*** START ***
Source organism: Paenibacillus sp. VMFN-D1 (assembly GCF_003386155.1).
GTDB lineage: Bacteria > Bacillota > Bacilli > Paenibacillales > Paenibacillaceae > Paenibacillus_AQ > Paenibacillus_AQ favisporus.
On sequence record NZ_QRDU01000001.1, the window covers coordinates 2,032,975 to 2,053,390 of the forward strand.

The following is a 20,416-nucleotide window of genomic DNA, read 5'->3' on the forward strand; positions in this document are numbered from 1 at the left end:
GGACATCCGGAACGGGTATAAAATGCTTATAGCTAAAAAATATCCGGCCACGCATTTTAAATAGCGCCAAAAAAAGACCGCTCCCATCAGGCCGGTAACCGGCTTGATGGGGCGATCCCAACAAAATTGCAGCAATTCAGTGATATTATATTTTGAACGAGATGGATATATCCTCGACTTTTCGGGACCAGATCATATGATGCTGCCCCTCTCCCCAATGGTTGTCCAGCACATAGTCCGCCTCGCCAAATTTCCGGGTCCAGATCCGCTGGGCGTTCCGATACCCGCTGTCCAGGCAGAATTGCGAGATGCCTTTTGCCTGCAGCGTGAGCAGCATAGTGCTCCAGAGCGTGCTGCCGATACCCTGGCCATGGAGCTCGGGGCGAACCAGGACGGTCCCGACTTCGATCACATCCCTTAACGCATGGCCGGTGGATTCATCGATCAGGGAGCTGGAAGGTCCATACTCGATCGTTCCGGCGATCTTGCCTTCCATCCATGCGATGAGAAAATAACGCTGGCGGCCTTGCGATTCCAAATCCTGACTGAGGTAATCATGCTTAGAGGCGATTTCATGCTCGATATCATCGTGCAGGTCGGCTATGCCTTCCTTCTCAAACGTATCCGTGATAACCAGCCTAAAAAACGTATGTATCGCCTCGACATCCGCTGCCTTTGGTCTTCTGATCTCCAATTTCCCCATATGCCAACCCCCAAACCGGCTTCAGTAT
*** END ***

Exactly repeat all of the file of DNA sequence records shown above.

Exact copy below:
Source organism: Paenibacillus sp. VMFN-D1 (assembly GCF_003386155.1).
GTDB lineage: Bacteria > Bacillota > Bacilli > Paenibacillales > Paenibacillaceae > Paenibacillus_AQ > Paenibacillus_AQ favisporus.
On sequence record NZ_QRDU01000001.1, the window covers coordinates 2,032,975 to 2,053,390 of the forward strand.

The following is a 20,416-nucleotide window of genomic DNA, read 5'->3' on the forward strand; positions in this document are numbered from 1 at the left end:
GGACATCCGGAACGGGTATAAAATGCTTATAGCTAAAAAATATCCGGCCACGCATTTTAAATAGCGCCAAAAAAAGACCGCTCCCATCAGGCCGGTAACCGGCTTGATGGGGCGATCCCAACAAAATTGCAGCAATTCAGTGATATTATATTTTGAACGAGATGGATATATCCTCGACTTTTCGGGACCAGATCATATGATGCTGCCCCTCTCCCCAATGGTTGTCCAGCACATAGTCCGCCTCGCCAAATTTCCGGGTCCAGATCCGCTGGGCGTTCCGATACCCGCTGTCCAGGCAGAATTGCGAGATGCCTTTTGCCTGCAGCGTGAGCAGCATAGTGCTCCAGAGCGTGCTGCCGATACCCTGGCCATGGAGCTCGGGGCGAACCAGGACGGTCCCGACTTCGATCACATCCCTTAACGCATGGCCGGTGGATTCATCGATCAGGGAGCTGGAAGGTCCATACTCGATCGTTCCGGCGATCTTGCCTTCCATCCATGCGATGAGAAAATAACGCTGGCGGCCTTGCGATTCCAAATCCTGACTGAGGTAATCATGCTTAGAGGCGATTTCATGCTCGATATCATCGTGCAGGTCGGCTATGCCTTCCTTCTCAAACGTATCCGTGATAACCAGCCTAAAAAACGTATGTATCGCCTCGACATCCGCTGCCTTTGGTCTTCTGATCTCCAATTTCCCCATATGCCAACCCCCAAACCGGCTTCAGTAT